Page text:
Now we’ll see another problematic aspect coming from Maths: **%**. This symbol is read “**percento**” (percent).

For example:

**25%** is “**venticinque percento**” (twenty-five percent)

However, when you have to add percentage data to your text or while you’re speaking, then you have to add the definite article… and the verb in the singular! In fact, even if the percentage refers to more than one thing or person, we think of it as a whole (like what happens with the words “gruppo”, “gente”, “classe” and so on), for this reason the verb is singular!

For example:

*Il 50% dei candidati non ha superato il colloquio. *(50% of the candidates didn’t pass the interview)

### DIMENSIONS in Italian

Let’s pretend you have to buy a frame for your picture… How do you tell the measures to the shop assistant? In Italian, when we speak about **height, length e width**, we use the symbol “**x**” (**per**) to separate them!

For example:

*– Mi servirebbe una cornice da 18×7 cm. Ce l’avete? *(I would like a 18×7 cm frame. Do you have it?)

*– Mi dispiace, ma ne abbiamo solo da 18×9 cm. Le va bene lo stesso? *(I’m sorry, we only have 18×9 cm frames. Is that okay for you?)

Now, before concluding our lesson, we decided to make a short summary about…

### The main and most problematic units of measure in Italian!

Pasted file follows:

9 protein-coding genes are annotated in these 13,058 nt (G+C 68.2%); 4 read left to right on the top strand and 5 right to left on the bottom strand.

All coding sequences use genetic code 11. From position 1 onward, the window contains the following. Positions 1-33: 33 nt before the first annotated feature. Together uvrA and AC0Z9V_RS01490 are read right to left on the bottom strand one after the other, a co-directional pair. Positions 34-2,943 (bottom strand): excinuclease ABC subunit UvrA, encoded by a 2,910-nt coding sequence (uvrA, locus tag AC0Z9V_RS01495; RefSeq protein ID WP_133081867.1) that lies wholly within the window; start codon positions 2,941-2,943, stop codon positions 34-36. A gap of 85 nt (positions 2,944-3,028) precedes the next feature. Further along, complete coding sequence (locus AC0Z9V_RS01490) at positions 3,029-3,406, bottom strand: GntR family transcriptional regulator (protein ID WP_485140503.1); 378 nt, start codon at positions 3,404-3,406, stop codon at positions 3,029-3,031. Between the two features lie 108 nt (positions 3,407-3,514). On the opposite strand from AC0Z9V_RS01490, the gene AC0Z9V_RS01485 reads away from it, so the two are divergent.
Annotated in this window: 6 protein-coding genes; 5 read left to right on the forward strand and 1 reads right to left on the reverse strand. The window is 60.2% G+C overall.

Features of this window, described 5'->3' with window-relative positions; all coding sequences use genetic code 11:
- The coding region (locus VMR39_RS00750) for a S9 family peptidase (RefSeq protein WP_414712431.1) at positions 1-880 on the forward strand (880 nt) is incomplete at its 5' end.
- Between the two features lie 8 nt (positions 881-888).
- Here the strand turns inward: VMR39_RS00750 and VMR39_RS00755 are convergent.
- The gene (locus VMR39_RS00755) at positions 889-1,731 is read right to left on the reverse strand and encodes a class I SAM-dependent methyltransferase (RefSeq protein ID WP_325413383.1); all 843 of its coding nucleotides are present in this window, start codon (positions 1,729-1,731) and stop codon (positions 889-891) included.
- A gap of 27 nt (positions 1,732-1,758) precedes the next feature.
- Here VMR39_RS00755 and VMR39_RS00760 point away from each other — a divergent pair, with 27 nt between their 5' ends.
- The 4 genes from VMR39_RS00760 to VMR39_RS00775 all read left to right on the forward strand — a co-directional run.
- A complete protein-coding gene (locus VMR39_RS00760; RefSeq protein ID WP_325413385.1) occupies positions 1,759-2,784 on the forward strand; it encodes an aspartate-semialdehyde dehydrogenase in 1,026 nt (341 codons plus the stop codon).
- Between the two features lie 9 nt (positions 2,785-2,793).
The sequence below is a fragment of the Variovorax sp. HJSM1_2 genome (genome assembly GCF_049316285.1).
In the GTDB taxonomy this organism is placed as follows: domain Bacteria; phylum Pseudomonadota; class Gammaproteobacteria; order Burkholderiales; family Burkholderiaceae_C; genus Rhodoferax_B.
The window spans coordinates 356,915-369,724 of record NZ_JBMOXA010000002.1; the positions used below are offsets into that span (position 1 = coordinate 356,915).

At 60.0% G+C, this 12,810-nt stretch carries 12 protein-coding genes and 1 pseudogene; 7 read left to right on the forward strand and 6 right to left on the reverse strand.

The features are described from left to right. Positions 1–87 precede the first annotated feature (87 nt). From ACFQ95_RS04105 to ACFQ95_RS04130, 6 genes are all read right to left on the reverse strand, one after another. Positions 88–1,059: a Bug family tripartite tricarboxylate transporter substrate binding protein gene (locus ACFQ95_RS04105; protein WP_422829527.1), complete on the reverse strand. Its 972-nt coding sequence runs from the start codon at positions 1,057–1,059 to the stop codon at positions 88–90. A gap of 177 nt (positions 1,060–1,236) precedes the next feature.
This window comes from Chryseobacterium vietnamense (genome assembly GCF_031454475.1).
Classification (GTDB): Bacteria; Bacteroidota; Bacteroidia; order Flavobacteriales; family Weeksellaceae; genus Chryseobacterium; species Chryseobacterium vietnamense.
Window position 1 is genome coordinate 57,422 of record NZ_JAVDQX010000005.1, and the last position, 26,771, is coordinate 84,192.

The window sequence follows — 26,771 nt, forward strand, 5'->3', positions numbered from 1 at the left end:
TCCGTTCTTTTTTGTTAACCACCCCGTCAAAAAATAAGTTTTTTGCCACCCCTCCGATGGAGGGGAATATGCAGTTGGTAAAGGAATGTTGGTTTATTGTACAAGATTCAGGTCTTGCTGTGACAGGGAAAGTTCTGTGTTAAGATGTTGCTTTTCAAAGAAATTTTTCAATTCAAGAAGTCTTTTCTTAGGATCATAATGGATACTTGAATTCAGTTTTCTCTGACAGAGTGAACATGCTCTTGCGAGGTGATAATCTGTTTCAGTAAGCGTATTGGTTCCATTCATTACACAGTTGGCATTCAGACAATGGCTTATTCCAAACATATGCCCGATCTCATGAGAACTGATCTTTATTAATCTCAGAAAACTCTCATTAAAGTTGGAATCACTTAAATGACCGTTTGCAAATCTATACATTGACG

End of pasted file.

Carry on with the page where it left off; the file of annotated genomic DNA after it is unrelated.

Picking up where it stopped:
**1.** In this regard, should you write **“chilometro” or “kilometro” **(kilometre)?

The abbreviation is **KM** because CM is centimetres, but when we want to write it in full, we can use either “**chilometro**”, that is the main form, or “**kilometro**”, that is less common!

The same goes for **“chilogrammo” and “kilogrammo” **(kilogram), whose abbreviation is **KG**.

We suggest you to always use the version with CH!

**2. **Now, you probably don’t know – especially if you don’t live in Italy – that when we talk about screens of TVs, smartphones, computers and so on, we use **pollici **(inches)!

For example:

*Il nostro televisore è 20″ (20 pollici). *(We have a 20-inch TV)

**3.** When you find the small number 2 up next to metres or kilometres, it is read “quadrato” (square) in the singular and “quadrati” (square) in the plural!

For example:

**1 m²** = 1 metro quadrato (one square metre)

**10 km²** = 10 chilometri quadrati (ten square kilometres)

Finally, to indicate the dimensions of a land, in agriculture we use **ettaro **(hectare)! One hectare equals 10.000 m²!

If there are other Maths doubts, write them in the comments and we’ll answer as soon as possible!

Do you know all the **ways of saying “YOU’RE WELCOME”** in Italian?

Cari Graziana e Rocco,

Congratulazioni per i vostri ottimi YouTubes ed esercizi per imparare meglio la bellissima lingua Italiana. Avete costruito

un edificio utilissimo (sto pensando adesso alla frase del somma Poeta Orazio : “exegi monumentum aere perennius!”)

Un piccolo edit: in inglese non usiamo il plurale “Maths,”’infatti

non esiste. Usiamo solo la parola “Math”’(o la parola Mathematics) per identificare qualsiasi cosa che si riferisce alla matematica.

Ad maiora sempre !

Vincenzo

Vincent de Luise (un americano, nato qui, di genitori

italiani, che ama l’italiano).